A shining nursery van pulled up in front of my window on Charles Street as I struggled to get out another issue of WestView. Three uniformed attendants got out and began moving elegant plants in elegant containers to adorn the entryway to my neighbors’ brownstone—making my ancient plastic window boxes distorted by winter ice look especially shabby.
But after a new knee operation then another week in the hospital to remove an intestinal blockage, my energy battery was near zero. Even thinking of visiting Home Depot on 23rd Street to purchase an “almost keeping up with my neighbors” new planter left me exhausted.
So I found myself speaking to my son, Doric, who lives in East Wiliston Long Island, surrounded by a continuous overlapping sea of Shopping Centers (shopping being the chief cultural activity of Long Islanders.) I asked him if he would visit the famous Hick’s Nursery to see if they had classic wood planters and how much they would cost?
He called me from Hicks and the wooden planters were, gulp, very expensive (everything is much more expensive than it was last week) but then, reading my hesitation, he had a thought. “Let me send you a photo,” and he did—he used his iPhone and bang—in minutes there was the wood planter on my machine. I had doubts about the color and contrast of the wood and I did not like the brass bands, but “They have some Italian planters on sale” Doric offered, knowing the word “sale” instantly evaporated my buying resistance.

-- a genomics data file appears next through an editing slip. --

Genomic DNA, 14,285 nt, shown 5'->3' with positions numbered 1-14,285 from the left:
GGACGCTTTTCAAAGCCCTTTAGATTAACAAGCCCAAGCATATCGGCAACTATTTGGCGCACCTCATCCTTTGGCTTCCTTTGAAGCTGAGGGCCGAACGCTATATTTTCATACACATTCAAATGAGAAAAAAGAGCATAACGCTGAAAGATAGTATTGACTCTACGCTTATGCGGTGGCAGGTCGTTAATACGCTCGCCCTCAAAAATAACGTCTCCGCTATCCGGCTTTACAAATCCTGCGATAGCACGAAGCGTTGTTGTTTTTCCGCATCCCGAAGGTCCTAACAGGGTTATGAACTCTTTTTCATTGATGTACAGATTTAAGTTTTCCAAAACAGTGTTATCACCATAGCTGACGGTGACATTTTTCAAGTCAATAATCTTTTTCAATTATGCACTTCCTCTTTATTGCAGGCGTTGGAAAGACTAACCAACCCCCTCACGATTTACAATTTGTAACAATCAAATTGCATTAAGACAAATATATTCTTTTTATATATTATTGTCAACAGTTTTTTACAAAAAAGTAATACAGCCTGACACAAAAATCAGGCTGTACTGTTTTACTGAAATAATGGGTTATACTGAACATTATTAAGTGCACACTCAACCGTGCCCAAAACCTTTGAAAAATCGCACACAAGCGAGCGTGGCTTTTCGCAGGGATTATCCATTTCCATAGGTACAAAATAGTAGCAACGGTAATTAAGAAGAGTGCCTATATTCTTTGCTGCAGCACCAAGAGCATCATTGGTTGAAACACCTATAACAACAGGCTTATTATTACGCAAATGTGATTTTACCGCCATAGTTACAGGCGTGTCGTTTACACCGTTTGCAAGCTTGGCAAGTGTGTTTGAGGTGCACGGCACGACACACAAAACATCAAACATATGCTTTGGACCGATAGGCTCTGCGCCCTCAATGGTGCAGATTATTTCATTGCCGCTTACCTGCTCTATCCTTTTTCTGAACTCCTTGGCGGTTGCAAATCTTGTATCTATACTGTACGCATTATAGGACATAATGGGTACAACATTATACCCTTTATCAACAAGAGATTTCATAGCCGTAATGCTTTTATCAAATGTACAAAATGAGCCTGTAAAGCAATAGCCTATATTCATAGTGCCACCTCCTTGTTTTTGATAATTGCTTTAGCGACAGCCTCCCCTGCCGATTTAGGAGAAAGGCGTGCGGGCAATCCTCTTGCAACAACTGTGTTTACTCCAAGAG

The photo of the “Marchioro made in Italy collezione” did indeed cheer me, and as I talked to him and viewed the image of the elegant planter, I heard the sales women giving a very informed sales pitch. I asked questions, and it was if I was standing next to my son forty miles out on Long Island.
At that very instant, two women in traditional Southeast Asian dress walked by my window, the first with a baby on her shoulders the second with an iPhone tracking a West Village map—the planet is on-line.
Perhaps one day we will be able to call a store clerk who will walk out on the sales floor as we view what the clerk views and respond to our questions—or maybe instead of a human clerk, we’ll call a robot. From now on, I am going to let Doric do my iShopping.